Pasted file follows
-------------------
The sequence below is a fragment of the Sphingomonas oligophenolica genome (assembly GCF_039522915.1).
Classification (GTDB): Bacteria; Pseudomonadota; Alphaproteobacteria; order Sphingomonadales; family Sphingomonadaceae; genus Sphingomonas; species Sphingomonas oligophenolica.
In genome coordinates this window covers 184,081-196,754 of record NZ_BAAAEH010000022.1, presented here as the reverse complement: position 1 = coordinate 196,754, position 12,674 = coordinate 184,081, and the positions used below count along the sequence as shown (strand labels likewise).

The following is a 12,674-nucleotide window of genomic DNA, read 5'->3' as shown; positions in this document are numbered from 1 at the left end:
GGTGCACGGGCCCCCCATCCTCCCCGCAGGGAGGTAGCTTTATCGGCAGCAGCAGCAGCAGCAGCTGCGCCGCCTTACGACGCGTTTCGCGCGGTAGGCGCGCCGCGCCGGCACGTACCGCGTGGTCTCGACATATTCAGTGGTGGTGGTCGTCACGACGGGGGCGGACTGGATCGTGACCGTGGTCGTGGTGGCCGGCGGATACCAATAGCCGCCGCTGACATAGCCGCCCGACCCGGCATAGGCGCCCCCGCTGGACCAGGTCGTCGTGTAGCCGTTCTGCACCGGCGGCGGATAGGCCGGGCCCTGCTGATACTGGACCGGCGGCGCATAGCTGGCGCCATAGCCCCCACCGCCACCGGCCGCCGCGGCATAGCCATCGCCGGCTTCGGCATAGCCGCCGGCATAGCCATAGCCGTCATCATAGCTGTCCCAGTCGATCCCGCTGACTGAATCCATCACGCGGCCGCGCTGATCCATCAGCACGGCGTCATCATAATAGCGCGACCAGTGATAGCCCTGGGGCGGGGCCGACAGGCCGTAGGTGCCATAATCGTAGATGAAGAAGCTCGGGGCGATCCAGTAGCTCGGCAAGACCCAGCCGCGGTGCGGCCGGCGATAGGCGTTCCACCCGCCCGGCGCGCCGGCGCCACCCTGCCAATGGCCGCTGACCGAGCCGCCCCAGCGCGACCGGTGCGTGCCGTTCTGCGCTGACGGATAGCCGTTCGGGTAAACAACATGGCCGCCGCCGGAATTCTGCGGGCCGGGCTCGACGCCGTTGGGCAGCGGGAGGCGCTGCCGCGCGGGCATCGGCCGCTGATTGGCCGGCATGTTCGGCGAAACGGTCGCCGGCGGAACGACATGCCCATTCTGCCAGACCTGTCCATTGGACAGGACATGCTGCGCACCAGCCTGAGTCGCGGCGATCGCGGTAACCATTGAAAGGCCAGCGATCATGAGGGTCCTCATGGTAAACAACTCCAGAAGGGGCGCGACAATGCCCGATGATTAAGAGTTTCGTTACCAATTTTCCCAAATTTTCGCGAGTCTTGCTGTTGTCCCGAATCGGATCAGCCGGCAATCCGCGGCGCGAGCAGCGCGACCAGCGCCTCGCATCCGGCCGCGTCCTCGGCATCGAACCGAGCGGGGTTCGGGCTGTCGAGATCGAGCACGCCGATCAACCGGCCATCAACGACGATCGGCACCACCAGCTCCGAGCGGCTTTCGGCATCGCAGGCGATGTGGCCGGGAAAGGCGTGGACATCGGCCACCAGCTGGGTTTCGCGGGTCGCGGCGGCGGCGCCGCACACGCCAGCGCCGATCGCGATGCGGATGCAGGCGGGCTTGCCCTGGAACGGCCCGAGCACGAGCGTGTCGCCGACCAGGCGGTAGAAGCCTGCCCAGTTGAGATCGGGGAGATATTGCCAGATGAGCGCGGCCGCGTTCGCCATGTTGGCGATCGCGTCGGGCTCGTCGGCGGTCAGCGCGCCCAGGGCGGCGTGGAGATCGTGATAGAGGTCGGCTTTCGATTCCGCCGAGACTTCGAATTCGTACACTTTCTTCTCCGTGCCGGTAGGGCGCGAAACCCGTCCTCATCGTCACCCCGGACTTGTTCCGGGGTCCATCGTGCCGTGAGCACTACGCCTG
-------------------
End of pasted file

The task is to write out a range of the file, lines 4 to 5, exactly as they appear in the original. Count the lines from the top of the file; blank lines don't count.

The following is a 12,674-nucleotide window of genomic DNA, read 5'->3' as shown; positions in this document are numbered from 1 at the left end:
GGTGCACGGGCCCCCCATCCTCCCCGCAGGGAGGTAGCTTTATCGGCAGCAGCAGCAGCAGCAGCTGCGCCGCCTTACGACGCGTTTCGCGCGGTAGGCGCGCCGCGCCGGCACGTACCGCGTGGTCTCGACATATTCAGTGGTGGTGGTCGTCACGACGGGGGCGGACTGGATCGTGACCGTGGTCGTGGTGGCCGGCGGATACCAATAGCCGCCGCTGACATAGCCGCCCGACCCGGCATAGGCGCCCCCGCTGGACCAGGTCGTCGTGTAGCCGTTCTGCACCGGCGGCGGATAGGCCGGGCCCTGCTGATACTGGACCGGCGGCGCATAGCTGGCGCCATAGCCCCCACCGCCACCGGCCGCCGCGGCATAGCCATCGCCGGCTTCGGCATAGCCGCCGGCATAGCCATAGCCGTCATCATAGCTGTCCCAGTCGATCCCGCTGACTGAATCCATCACGCGGCCGCGCTGATCCATCAGCACGGCGTCATCATAATAGCGCGACCAGTGATAGCCCTGGGGCGGGGCCGACAGGCCGTAGGTGCCATAATCGTAGATGAAGAAGCTCGGGGCGATCCAGTAGCTCGGCAAGACCCAGCCGCGGTGCGGCCGGCGATAGGCGTTCCACCCGCCCGGCGCGCCGGCGCCACCCTGCCAATGGCCGCTGACCGAGCCGCCCCAGCGCGACCGGTGCGTGCCGTTCTGCGCTGACGGATAGCCGTTCGGGTAAACAACATGGCCGCCGCCGGAATTCTGCGGGCCGGGCTCGACGCCGTTGGGCAGCGGGAGGCGCTGCCGCGCGGGCATCGGCCGCTGATTGGCCGGCATGTTCGGCGAAACGGTCGCCGGCGGAACGACATGCCCATTCTGCCAGACCTGTCCATTGGACAGGACATGCTGCGCACCAGCCTGAGTCGCGGCGATCGCGGTAACCATTGAAAGGCCAGCGATCATGAGGGTCCTCATGGTAAACAACTCCAGAAGGGGCGCGACAATGCCCGATGATTAAGAGTTTCGTTACCAATTTTCCCAAATTTTCGCGAGTCTTGCTGTTGTCCCGAATCGGATCAGCCGGCAATCCGCGGCGCGAGCAGCGCGACCAGCGCCTCGCATCCGGCCGCGTCCTCGGCATCGAACCGAGCGGGGTTCGGGCTGTCGAGATCGAGCACGCCGATCAACCGGCCATCAACGACGATCGGCACCACCAGCTCCGAGCGGCTTTCGGCATCGCAGGCGATGTGGCCGGGAAAGGCGTGGACATCGGCCACCAGCTGGGTTTCGCGGGTCGCGGCGGCGGCGCCGCACACGCCAGCGCCGATCGCGATGCGGATGCAGGCGGGCTTGCCCTGGAACGGCCCGAGCACGAGCGTGTCGCCGACCAGGCGGTAGAAGCCTGCCCAGTTGAGATCGGGGAGATATTGCCAGATGAGCGCGGCCGCGTTCGCCATGTTGGCGATCGCGTCGGGCTCGTCGGCGGTCAGCGCGCCCAGGGCGGCGTGGAGATCGTGATAGAGGTCGGCTTTCGATTCCGCCGAGACTTCGAATTCGTACACTTTCTTCTCCGTGCCGGTAGGGCGCGAAACCCGTCCTCATCGTCACCCCGGACTTGTTCCGGGGTCCATCGTGCCGTGAGCACTACGCCTG